The gentle "easing-off" of property prices is beginning to give house buyers new confidence to take their time choosing and strike hard bargains when they act, a new report reveals.
But the research also shows that despite five interest rate rises since November last year, Brits are still looking to buy in the same quantities as they were six months ago.
This is according to Yorkshire Bank's latest quarterly Housebuyers survey, which examines and monitors the attitudes of approximately 2,000 adults nationwide towards the British property market.
Yorkshire Bank's survey found that one in four house buyers now think the market has "eased off" sufficiently so they no longer feel the need to rush in and offer over the odds on the first thing that comes their way.
With the perception they are facing less fierce competition, one in five buyers (20 per cent) are now quite prepared to risk offering well under the asking price, by several thousand pounds, on a house that interests them.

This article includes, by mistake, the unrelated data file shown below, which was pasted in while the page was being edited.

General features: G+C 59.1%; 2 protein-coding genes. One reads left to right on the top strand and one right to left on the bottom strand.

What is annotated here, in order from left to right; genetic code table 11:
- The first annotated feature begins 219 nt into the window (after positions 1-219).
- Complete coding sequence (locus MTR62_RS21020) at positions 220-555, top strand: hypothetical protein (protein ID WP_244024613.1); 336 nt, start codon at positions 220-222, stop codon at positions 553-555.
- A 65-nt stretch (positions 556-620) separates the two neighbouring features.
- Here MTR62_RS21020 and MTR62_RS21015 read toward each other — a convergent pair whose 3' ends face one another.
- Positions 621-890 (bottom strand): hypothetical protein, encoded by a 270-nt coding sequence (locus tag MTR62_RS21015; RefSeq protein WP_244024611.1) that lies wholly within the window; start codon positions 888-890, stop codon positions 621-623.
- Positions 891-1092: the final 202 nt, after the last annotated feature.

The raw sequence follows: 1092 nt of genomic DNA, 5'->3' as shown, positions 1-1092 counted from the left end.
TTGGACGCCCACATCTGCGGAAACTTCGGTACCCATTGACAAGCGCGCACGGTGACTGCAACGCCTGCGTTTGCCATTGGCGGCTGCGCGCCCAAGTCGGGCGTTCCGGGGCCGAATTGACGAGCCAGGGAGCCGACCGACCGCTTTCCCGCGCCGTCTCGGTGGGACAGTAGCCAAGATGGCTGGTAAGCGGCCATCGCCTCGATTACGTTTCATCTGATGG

And twenty-four per cent would now feel confident to take their time to make sure the property exactly meets their needs and go for a couple of viewings before making an offer.
This is in contrast to three months ago when the bank's summer survey found, to increase the chances of having an offer accepted, almost one in ten buyers were considering making an offer on more than one house at the same time.
Gary Lumby, Yorkshire Bank's Head of Personal Financial Services said: "In recent months we've seen evidence of the housing market starting to slow. Now we have evidence that this is changing the attitudes and actions of house buyers.
"Buyers when searching for a house now feel they can look around more to ensure their lengthy wish list for a dream home can be fulfilled."
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